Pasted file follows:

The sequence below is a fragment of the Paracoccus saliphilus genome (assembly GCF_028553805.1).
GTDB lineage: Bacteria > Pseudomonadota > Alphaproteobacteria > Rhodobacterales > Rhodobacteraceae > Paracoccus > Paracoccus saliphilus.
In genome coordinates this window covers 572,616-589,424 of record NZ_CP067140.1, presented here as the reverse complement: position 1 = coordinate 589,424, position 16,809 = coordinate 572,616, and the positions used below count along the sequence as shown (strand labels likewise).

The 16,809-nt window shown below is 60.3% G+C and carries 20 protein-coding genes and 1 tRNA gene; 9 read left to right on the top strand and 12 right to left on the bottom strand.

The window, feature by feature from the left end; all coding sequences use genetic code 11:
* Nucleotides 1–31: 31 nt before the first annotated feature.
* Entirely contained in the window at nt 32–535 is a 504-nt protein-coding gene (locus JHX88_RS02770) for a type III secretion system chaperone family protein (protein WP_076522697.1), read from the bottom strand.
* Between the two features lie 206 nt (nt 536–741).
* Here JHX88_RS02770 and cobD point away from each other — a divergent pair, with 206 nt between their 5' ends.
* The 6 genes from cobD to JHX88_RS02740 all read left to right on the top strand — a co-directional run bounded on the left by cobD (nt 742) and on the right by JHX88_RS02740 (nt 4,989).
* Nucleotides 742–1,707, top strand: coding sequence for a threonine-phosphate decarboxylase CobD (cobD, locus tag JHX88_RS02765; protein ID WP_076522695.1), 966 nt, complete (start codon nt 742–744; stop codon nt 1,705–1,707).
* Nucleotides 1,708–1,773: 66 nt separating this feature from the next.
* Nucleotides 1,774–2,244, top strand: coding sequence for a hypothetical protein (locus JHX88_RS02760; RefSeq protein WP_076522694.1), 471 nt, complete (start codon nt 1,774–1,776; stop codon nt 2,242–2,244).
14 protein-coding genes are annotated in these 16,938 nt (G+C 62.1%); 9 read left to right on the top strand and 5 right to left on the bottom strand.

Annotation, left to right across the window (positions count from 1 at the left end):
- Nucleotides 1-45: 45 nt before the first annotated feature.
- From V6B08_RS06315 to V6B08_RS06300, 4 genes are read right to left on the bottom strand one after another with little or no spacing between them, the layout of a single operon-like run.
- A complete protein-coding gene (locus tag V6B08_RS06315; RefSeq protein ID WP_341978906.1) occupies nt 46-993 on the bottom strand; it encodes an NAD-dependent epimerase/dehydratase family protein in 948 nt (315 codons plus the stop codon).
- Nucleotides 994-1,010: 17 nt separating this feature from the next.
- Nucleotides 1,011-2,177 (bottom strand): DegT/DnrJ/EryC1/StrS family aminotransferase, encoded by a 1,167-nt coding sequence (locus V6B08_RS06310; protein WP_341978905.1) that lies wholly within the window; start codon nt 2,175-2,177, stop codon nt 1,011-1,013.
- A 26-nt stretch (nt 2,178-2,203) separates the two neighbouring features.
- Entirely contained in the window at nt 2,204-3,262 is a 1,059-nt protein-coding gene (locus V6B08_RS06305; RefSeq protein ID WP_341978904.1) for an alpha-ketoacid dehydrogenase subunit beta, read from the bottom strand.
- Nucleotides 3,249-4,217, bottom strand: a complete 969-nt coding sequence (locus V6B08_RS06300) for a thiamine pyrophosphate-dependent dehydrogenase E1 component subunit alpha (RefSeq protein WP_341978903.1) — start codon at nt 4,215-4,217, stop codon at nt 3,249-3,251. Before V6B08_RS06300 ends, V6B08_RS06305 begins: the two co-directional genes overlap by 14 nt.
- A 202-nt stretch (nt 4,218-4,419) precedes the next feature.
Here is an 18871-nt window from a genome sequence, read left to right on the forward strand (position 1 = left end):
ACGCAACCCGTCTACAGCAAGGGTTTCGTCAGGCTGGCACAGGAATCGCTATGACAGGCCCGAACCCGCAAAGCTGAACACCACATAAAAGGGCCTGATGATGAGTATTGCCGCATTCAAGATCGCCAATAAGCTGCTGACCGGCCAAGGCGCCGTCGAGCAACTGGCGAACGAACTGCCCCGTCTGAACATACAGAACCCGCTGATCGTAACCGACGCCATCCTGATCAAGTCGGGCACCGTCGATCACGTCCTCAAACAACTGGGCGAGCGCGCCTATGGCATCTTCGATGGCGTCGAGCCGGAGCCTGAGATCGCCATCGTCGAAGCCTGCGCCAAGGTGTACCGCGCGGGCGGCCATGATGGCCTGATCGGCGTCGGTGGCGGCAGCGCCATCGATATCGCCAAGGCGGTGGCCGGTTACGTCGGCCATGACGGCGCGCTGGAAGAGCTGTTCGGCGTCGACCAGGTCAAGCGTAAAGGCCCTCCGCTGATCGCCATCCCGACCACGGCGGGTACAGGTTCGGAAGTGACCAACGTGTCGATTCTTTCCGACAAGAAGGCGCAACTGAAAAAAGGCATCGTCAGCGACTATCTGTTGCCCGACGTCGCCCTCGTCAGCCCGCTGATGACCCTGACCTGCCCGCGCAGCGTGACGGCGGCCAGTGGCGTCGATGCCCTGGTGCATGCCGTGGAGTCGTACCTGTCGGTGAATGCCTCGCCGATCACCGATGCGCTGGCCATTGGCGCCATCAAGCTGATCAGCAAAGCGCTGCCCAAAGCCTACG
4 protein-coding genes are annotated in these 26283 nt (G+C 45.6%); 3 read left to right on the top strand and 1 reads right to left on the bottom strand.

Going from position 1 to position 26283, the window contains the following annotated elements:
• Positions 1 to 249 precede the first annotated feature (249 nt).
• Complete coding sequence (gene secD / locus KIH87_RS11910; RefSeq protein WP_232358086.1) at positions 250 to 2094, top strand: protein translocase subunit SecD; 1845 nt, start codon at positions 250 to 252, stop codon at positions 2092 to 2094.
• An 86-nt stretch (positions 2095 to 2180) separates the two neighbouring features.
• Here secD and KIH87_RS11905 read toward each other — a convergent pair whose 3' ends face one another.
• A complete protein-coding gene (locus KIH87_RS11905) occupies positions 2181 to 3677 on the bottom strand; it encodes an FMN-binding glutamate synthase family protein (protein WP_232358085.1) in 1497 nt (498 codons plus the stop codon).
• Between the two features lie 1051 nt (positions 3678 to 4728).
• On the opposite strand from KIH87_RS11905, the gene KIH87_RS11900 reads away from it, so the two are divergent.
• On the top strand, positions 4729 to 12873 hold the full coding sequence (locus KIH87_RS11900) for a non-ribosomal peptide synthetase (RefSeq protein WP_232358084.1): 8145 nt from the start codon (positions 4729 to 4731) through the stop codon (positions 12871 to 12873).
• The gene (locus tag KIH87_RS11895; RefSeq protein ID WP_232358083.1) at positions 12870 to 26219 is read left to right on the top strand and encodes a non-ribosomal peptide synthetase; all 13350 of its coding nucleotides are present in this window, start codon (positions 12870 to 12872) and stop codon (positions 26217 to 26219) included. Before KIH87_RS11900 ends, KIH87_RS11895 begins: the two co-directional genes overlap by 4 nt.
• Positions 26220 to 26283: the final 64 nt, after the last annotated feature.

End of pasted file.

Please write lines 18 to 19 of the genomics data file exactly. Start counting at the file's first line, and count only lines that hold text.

- A complete protein-coding gene (locus tag V6B08_RS06315; RefSeq protein ID WP_341978906.1) occupies nt 46-993 on the bottom strand; it encodes an NAD-dependent epimerase/dehydratase family protein in 948 nt (315 codons plus the stop codon).
- Nucleotides 994-1,010: 17 nt separating this feature from the next.